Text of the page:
Who was Mother Theresa



Who Was Mother Teresa?


Mother Teresa was always her own person,
startlingly independent, obedient, yet
challenging some preconceived notions and
expectations. Her own life story includes
many illustrations of her willingness to listen to
and follow her own conscience, even when it
seemed to contradict what was expected.

This strong and independent Slavic woman
was born Gonxha (Agnes) Bojaxhiu in
Skopje, Yugoslavia, on August 27, 1910.
Five children were born to Nikola and
Dronda Bojaxhiu, yet only three survived.
Gonxha was the youngest, with an older
sister, Aga, and brother, Lazar. This brother
describes the family\'s early years as
"well-off," not the life of peasants reported
inaccurately by some. "We lacked for
nothing." In fact, the family lived in one of the
two houses they owned.

Nikola was a contractor, working with a
partner in a successful construction business.
He was also heavily involved in the politics of
the day. Lazar tells of his father\'s rather
sudden and shocking death, which may have
been due to poisoning because of his political
involvement. With this event, life changed
overnight as their mother assumed total
responsibility for the family, Aga, only 14,
Lazar, 9, and Gonxha, 7.

Though so much of her young life was
centered in the Church, Mother Teresa later
revealed that until she reached 18, she had
never thought of being a nun. During her early
years, however, she was fascinated with
stories of missionary life and service. She
could locate any number of missions on the
map, and tell others of the service being given
in each place.

Called to Religious Life

At 18, Gonxha decided to follow the path
that seems to have been unconsciously
unfolding throughout her life. She chose the
Loreto Sisters of Dublin, missionaries and
educators founded in the 17th century to
educate young girls.

In 1928, the future Mother Teresa began her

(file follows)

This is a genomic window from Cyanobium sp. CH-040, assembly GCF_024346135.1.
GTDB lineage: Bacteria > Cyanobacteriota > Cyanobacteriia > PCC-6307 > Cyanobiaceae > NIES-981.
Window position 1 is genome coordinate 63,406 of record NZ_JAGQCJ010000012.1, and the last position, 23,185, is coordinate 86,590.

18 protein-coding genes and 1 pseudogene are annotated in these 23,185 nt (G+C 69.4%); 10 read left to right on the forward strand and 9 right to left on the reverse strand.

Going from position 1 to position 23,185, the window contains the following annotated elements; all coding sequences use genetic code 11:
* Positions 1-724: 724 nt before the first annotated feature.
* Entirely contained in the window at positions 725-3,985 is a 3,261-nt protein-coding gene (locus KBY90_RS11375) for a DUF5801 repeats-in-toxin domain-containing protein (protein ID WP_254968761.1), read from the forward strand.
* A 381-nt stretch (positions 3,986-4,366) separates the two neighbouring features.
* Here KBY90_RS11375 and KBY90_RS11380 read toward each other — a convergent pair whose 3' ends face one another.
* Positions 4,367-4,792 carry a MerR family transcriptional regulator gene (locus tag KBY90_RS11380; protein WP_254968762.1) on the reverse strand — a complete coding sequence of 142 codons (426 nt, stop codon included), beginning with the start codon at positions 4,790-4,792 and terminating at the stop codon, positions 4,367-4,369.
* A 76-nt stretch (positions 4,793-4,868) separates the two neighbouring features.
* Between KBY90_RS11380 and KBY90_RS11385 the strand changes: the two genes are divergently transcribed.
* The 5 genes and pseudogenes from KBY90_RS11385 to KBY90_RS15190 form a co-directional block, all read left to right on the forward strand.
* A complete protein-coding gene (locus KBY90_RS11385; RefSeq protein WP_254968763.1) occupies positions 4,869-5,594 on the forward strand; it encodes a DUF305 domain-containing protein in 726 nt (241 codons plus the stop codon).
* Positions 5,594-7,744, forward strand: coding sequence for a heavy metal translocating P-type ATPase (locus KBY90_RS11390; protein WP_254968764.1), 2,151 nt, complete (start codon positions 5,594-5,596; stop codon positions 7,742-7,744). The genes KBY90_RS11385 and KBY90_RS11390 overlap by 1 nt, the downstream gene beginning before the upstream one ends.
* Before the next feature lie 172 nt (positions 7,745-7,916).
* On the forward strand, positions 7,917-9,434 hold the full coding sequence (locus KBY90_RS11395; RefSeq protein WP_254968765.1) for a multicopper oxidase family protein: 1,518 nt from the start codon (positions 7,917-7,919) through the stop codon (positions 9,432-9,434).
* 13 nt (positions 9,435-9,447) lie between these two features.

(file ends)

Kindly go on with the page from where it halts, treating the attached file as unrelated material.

religious life in Ireland, far from her family and
the life she\'d known, never seeing her mother
again in this life, speaking a language few
understood. During this period a sister novice
remembered her as "very small, quiet and
shy," and another member of the congregation
described her as "ordinary." Mother Teresa
herself, even with the later decision to begin
her own community of religious, continued to
value her beginnings with the Loreto sisters
and to maintain close ties. Unwavering
commitment and self-discipline, always a part
of her life and reinforced in her association
with the Loreto sisters, seemed to stay with
her throughout her life.

One year later, in 1929, Gonxha was sent to
Darjeeling to the novitiate of the Sisters of
Loreto. In 1931, she made her first vows
there, choosing the name of Teresa, honoring
both saints of the same name, Teresa of Avila
and Therese of Lisieux. In keeping with the
usual procedures of the congregation and her
deepest desires, it was time for the new Sister
Teresa to begin her years of service to God\'s
people. She was sent to St. Mary\'s, a high
school for girls in a district of Calcutta.

Here she began a career teaching history and
geography, which she reportedly did with
dedication and enjoyment for the next 15
years. It was in the protected environment of
this school for the daughters of the wealthy
that Teresa\'s new "vocation" developed and
grew. This was the clear message, the
invitation to her "second calling," that Teresa
heard on that fateful day in 1946 when she
traveled to Darjeeling for retreat.

The Streets of Calcutta

During the next two years, Teresa pursued
every avenue to follow what she "never
doubted" was the direction God was pointing
her. She was "to give up even Loreto where I
was very happy and to go out in the streets. I
heard the call to give up all and follow Christ
into the slums to serve him among the poorest
of the poor."

Technicalities and practicalities abounded.
She had to be released formally, not from her
perpetual vows, but from living within the
convents of the Sisters of Loreto. She had to
confront the Church\'s resistance to forming
new religious communities, and receive
permission from the Archbishop of Calcutta
to serve the poor openly on the streets. She
had to figure out how to live and work